Mata could play on the wing, as he often did at Valencia and continues to do so for the Spanish national team. But as Jose Mourinho found, the Spaniard doesn’t possess the work-rate to do so at a top Premier League club, and it seems a waste to field a £37million signing in his less favoured position when Moyes could have easily invested the record-breaking sum in a natural wide man. Marco Reus or Antoine Griezmann, for example.

Rather, it’s my speculation that this is the start of a new tactical era at Old Trafford, throwing United’s traditional philosophies of two natural wingers and two natural strikers by the wayside, and opting for a transitional attacking trio model currently favoured by Chelsea and Arsenal.

Despite the several tactical similarities between Everton under Moyes and Manchester United under Ferguson, with both clubs tending to adopt a direct, formative and English approach, Jamie Carragher pointed out at the beginning of the season one clear difference between the two – the use of wide players.

At Old Trafford, you have the likes of Nani and Valencia, two touchline-hugging wide men. Span back further into the Red Devils’ history, and names such as Ryan Giggs, Cristiano Ronaldo, Jordi Cruyff, Bryan Robson and David Beckham come to mind, all of whom fit that mould even if they come with their own individual variation.

But Everton’s wide play over the last few years has been defined by Steven Piennar, Leon Osman, James McFadden, Mikel Arteta, Steven Naismith and Kevin Mirallas, only the latter of which you’d comfortably categorise as a natural winger. Rather, it was via their relationships with their full-backs that spawned the Toffees’ creativity and dynamism going forward.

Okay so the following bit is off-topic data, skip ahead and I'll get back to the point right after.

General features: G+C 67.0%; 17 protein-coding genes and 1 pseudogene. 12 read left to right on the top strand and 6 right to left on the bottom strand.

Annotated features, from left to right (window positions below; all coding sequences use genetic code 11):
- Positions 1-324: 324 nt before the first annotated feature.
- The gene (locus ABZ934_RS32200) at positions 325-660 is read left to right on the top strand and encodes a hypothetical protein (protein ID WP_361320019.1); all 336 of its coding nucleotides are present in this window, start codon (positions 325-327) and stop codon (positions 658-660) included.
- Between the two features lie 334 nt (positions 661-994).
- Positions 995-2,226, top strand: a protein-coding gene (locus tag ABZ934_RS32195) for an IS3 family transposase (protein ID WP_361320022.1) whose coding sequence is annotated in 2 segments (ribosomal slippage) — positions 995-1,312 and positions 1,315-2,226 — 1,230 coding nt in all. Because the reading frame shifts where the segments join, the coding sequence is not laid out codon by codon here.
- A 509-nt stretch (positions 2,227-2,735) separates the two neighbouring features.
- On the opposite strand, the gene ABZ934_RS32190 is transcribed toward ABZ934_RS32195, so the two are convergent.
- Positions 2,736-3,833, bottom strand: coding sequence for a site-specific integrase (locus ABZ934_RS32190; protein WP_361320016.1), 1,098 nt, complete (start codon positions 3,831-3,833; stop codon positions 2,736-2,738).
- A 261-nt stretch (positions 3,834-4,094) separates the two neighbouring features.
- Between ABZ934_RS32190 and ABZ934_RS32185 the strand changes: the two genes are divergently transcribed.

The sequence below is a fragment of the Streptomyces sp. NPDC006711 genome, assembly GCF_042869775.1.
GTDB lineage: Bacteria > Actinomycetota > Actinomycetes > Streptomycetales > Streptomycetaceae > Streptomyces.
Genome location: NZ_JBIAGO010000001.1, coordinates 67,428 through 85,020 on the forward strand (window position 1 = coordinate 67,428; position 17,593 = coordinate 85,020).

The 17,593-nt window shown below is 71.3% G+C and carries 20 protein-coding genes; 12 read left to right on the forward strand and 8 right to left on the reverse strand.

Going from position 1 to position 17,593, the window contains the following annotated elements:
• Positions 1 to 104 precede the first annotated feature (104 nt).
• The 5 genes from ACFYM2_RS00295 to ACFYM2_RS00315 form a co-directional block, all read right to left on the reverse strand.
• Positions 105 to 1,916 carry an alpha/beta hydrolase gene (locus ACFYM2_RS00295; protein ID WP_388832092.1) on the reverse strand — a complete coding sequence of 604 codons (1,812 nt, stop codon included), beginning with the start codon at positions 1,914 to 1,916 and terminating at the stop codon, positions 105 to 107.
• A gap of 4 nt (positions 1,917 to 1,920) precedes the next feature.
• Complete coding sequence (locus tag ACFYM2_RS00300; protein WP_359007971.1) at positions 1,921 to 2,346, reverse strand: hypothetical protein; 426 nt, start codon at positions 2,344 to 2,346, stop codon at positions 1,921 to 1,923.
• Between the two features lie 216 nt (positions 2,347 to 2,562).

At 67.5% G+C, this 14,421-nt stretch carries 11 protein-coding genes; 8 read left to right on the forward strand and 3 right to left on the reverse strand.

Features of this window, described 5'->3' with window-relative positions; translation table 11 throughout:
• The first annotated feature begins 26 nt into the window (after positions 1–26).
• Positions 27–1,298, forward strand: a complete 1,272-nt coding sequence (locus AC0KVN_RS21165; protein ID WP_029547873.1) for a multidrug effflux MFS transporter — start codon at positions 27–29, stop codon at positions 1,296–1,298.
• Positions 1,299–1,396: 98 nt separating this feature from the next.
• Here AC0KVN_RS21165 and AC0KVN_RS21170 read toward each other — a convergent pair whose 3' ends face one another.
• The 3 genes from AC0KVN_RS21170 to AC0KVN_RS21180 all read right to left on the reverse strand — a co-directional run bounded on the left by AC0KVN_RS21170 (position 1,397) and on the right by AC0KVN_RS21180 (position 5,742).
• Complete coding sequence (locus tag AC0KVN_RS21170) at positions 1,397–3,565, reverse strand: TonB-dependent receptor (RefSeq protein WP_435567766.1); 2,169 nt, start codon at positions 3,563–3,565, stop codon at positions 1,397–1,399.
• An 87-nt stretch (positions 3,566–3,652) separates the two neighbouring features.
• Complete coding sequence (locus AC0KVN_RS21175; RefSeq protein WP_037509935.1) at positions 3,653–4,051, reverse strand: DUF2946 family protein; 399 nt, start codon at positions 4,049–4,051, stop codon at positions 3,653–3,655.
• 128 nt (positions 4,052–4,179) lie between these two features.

The same can be said for United – Rafael and Patrice Evra are both fairly adventurous and roaming – but the difference in style of wideman is incredibly telling of the tactical contrast between Moyes and his predecessor.

At the same time, consider some of Moyes’ transfer targets of late – Atletico Madrid’s Koke, Athletic Bilbao’s Ander Herrera, Cruzeiro’s Everton Ribeiro and Napoli’s Marek Hamsik. None of which you’d feel comfortable fielding on either flank of a flat midfield four.

The switch to a formation closer to a narrow 4-2-3-1 would be far more accommodating to the likes of Mata, Kagawa, Ashley Young, Rooney, Wilfried Zaha  and Januzaj, in addition to the aforementioned transfer targets,  and give room for them to be included in the same starting line-up. It would even allow for Fellaini to play further forward in close tandem alongside two conventional attackers, seeing as he’s failed to have the desired effect in deep midfield.

The difference in philosophy I’m suggesting may be slight but it’s historical significance should not be downplayed – natural wingers are a part of the Manchester United tapestry, and a trademark of their more famous trophy-winning sides.

It’s a characteristic of United’s play that Ferguson only ever toyed with on a temporary basis, but with the opportunity for change undoubtedly upon Moyes in his first campaign Old Trafford, the timing is right to break from tactical tradition. Juan Mata’s acquisition could be the first step in that process.